I sort of wish I could leave it there, but while Gill-Peterson seems not to experience a state of unknowing as a loss, I am not so sanguine. I confess: I like meaning. As I was turning over my thoughts about Gill-Peterson’s beautiful book, I started to think about happiness, about those things that are happy-making. If we are to affirm, with Eve Sedgwick, an ineradicable happiness among the lush varieties of queer life, aren’t we saying something as sweetly simple as, “We like it”? And is there truly nothing to say about such liking? These thoughts led me back to another essay in Sedgwick’s Tendencies, not “How to Bring Your Kids Up Gay,” but “A Poem is Being Written ”: her meditation on childhood, anal eroticism, and her own self-description as a gay-male identified woman. I love this essay; it is ancestral to my thinking, and so of course I have never used it in my own writing, and perhaps for the very reasons we are talking about now—a positive desire for unknowing. And yet, here it goes.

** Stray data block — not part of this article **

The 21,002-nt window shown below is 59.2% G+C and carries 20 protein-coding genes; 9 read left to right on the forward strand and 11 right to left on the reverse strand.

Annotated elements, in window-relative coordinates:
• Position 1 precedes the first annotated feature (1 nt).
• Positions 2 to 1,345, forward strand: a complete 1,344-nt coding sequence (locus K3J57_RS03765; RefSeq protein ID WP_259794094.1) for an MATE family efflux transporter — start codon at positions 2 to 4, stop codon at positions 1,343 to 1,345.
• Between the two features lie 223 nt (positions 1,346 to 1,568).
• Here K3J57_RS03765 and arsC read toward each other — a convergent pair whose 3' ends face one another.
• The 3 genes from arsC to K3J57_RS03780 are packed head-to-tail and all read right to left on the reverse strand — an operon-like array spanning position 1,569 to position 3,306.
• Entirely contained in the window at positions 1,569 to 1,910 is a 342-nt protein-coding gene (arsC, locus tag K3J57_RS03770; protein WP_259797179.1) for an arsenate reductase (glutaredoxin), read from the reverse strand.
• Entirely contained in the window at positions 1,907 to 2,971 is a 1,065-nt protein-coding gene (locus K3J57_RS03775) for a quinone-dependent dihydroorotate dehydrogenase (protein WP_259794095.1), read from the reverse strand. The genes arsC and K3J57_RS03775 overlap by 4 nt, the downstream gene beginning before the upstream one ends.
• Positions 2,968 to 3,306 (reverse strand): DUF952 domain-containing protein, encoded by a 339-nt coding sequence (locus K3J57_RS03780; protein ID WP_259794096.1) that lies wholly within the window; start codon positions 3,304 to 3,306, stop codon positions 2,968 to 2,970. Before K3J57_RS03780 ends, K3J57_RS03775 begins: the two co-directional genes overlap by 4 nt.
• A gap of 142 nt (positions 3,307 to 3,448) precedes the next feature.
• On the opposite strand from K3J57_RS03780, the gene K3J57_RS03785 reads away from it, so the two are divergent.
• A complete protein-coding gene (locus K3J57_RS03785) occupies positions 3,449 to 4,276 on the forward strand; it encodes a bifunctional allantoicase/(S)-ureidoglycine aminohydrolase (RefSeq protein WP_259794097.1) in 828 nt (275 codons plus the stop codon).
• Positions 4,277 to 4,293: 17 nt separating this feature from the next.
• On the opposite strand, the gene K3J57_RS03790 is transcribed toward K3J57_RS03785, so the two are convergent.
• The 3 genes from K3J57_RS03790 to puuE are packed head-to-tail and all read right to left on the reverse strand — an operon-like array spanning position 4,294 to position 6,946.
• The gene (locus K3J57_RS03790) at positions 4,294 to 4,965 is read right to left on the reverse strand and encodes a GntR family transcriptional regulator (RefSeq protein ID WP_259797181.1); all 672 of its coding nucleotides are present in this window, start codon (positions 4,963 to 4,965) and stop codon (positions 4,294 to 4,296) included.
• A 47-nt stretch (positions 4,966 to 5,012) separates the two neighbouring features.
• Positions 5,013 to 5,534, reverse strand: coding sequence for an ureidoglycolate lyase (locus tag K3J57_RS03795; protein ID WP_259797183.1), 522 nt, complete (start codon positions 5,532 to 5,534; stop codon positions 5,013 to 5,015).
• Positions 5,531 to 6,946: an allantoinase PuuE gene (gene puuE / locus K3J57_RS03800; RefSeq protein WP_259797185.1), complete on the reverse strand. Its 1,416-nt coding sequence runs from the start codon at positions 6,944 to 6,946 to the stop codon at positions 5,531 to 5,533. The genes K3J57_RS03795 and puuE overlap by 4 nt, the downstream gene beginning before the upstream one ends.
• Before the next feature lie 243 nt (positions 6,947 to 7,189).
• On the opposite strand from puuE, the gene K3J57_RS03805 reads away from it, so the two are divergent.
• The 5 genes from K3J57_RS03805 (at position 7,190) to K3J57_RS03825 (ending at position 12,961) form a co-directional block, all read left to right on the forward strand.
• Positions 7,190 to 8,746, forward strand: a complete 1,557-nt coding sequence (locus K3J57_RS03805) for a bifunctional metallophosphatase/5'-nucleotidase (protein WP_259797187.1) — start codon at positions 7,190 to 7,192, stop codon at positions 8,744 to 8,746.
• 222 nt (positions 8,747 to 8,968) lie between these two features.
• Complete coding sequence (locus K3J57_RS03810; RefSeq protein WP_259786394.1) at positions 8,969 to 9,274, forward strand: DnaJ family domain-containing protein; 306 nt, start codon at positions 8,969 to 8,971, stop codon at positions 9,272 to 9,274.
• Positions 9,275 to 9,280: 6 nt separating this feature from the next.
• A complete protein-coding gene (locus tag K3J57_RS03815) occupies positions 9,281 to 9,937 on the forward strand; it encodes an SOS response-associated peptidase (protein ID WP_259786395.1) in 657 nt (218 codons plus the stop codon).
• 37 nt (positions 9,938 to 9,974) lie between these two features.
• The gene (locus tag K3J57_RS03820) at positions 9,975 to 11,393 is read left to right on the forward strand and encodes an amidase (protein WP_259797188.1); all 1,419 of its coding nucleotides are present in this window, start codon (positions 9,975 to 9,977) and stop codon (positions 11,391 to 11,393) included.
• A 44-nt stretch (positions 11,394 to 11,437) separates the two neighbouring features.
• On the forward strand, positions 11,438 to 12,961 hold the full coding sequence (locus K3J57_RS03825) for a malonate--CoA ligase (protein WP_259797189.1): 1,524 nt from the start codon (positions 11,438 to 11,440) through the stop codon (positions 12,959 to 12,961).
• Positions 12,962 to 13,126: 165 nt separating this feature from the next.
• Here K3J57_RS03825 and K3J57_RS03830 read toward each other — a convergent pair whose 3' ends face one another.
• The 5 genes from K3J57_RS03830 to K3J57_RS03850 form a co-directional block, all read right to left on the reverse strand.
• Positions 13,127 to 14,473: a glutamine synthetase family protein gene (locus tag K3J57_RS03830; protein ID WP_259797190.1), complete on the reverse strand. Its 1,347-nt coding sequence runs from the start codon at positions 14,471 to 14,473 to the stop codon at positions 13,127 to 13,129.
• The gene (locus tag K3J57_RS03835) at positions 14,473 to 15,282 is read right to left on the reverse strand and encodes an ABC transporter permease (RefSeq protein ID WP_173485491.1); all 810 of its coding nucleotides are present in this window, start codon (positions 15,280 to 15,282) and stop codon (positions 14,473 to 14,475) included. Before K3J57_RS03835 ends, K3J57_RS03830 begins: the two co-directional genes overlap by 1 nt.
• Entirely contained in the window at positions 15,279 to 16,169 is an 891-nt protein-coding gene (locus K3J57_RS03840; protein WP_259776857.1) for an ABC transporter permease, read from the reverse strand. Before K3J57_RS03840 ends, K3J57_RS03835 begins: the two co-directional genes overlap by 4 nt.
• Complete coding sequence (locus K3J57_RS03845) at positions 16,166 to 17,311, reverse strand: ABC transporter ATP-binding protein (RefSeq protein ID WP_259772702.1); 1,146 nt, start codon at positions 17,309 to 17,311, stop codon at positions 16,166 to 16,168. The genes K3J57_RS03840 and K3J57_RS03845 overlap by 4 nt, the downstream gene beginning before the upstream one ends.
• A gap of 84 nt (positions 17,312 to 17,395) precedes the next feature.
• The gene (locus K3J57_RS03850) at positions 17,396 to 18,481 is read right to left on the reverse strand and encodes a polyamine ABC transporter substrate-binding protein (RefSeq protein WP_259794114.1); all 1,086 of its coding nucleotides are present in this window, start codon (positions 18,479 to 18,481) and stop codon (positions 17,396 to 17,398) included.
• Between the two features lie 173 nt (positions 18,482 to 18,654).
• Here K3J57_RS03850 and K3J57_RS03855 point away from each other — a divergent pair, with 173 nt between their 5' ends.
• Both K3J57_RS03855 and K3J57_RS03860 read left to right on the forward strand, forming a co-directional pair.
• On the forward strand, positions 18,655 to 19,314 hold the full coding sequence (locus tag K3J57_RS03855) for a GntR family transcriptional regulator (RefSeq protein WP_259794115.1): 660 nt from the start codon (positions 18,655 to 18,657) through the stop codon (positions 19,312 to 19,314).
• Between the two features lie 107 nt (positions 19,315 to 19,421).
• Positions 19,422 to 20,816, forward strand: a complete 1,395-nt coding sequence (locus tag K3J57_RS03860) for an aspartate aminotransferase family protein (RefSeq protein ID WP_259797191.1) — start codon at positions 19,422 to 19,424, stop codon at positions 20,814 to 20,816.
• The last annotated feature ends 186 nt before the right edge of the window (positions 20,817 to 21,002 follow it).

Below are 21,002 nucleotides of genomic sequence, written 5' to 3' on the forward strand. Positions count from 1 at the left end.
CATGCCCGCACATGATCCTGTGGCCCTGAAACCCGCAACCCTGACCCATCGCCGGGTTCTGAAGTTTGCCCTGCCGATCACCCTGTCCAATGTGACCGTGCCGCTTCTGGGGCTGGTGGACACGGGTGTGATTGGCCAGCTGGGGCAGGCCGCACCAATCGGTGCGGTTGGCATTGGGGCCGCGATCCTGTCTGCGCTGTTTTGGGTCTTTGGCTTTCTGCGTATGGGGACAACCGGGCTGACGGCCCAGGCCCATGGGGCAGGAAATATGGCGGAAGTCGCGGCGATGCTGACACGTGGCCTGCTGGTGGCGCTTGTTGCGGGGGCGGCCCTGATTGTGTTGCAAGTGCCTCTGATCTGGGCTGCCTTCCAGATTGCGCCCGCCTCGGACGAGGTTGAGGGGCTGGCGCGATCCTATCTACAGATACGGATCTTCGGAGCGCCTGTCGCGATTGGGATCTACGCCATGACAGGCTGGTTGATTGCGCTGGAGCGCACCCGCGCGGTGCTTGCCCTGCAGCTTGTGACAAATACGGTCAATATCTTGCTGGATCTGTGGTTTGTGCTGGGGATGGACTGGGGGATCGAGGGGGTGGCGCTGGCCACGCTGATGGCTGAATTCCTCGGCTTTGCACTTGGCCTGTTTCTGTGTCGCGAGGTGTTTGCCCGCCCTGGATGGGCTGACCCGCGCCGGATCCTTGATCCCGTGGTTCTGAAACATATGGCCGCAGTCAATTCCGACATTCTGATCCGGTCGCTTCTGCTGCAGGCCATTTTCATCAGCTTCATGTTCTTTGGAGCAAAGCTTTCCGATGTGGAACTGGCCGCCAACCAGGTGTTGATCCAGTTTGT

In this context, it’s worth remembering that “A Poem is Being Written” begins with an archive of Sedgwick’s own pre-pubescent poetry. Even more than Sedgwick’s work generally, this essay is a textile woven of many pieces—poetry, autobiography, criticism, analysis. It refuses to fully name its intentions. It is possible to say that the essay is about shame, but I think it’s better to say that it is about liking. Specifically, it is about Sedgwick’s liking for gay men (a strangely shameful thing to say) and the relationships between such a liking and her desire for meaning. And not just hers! Part of Sedgwick’s point in the essay, and indeed throughout her work, is that plot as such in the nineteenth and twentieth centuries is coextensive with the scandalously desirable and always already known act of male homosexual revelation. That is what motivates narrative pleasure. Sedgwick is keenly aware that this desire for the drama of the closet does the work of homophobia as easily and as fully as it indulges homophilia. That she persists in this desire anyway has everything to do with what she names